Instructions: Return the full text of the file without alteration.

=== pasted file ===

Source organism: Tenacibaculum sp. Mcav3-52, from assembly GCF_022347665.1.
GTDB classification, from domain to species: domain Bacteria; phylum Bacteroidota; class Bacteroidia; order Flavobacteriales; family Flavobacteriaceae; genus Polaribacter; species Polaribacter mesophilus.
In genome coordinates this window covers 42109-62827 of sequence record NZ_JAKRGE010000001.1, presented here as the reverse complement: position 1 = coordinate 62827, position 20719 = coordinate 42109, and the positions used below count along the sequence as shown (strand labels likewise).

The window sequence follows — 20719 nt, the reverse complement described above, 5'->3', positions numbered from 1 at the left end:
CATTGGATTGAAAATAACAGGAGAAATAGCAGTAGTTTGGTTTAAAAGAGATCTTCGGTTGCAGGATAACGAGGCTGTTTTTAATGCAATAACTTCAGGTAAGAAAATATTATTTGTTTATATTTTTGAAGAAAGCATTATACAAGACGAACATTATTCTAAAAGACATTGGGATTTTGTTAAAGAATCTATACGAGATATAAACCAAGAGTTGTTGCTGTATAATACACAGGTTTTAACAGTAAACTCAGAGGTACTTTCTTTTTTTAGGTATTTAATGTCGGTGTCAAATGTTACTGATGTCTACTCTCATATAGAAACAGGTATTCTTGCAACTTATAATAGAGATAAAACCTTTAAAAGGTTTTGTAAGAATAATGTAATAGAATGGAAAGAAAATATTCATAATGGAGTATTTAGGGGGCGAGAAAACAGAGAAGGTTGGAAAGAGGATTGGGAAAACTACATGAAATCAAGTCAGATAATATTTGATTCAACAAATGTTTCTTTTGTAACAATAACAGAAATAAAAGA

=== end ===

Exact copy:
Source organism: Tenacibaculum sp. Mcav3-52, from assembly GCF_022347665.1.
GTDB classification, from domain to species: domain Bacteria; phylum Bacteroidota; class Bacteroidia; order Flavobacteriales; family Flavobacteriaceae; genus Polaribacter; species Polaribacter mesophilus.
In genome coordinates this window covers 42109-62827 of sequence record NZ_JAKRGE010000001.1, presented here as the reverse complement: position 1 = coordinate 62827, position 20719 = coordinate 42109, and the positions used below count along the sequence as shown (strand labels likewise).

The window sequence follows — 20719 nt, the reverse complement described above, 5'->3', positions numbered from 1 at the left end:
CATTGGATTGAAAATAACAGGAGAAATAGCAGTAGTTTGGTTTAAAAGAGATCTTCGGTTGCAGGATAACGAGGCTGTTTTTAATGCAATAACTTCAGGTAAGAAAATATTATTTGTTTATATTTTTGAAGAAAGCATTATACAAGACGAACATTATTCTAAAAGACATTGGGATTTTGTTAAAGAATCTATACGAGATATAAACCAAGAGTTGTTGCTGTATAATACACAGGTTTTAACAGTAAACTCAGAGGTACTTTCTTTTTTTAGGTATTTAATGTCGGTGTCAAATGTTACTGATGTCTACTCTCATATAGAAACAGGTATTCTTGCAACTTATAATAGAGATAAAACCTTTAAAAGGTTTTGTAAGAATAATGTAATAGAATGGAAAGAAAATATTCATAATGGAGTATTTAGGGGGCGAGAAAACAGAGAAGGTTGGAAAGAGGATTGGGAAAACTACATGAAATCAAGTCAGATAATATTTGATTCAACAAATGTTTCTTTTGTAACAATAACAGAAATAAAAGA